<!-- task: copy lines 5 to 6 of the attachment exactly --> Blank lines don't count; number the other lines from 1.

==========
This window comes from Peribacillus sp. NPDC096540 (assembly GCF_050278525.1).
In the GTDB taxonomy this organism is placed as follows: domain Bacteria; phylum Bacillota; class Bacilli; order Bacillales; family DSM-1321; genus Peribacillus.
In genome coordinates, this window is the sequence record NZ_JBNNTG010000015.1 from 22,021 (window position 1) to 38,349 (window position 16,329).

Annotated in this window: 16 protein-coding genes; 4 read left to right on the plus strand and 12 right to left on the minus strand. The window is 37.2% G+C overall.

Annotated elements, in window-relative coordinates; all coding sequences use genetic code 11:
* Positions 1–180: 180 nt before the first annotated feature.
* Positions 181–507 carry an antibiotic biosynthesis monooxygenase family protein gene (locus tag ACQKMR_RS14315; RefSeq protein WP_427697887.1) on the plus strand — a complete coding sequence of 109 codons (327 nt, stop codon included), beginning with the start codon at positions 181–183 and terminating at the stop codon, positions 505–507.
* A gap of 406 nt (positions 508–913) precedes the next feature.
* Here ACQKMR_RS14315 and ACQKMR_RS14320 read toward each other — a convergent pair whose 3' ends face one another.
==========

Annotated elements, in window-relative coordinates; all coding sequences use genetic code 11:
* Positions 1–180: 180 nt before the first annotated feature.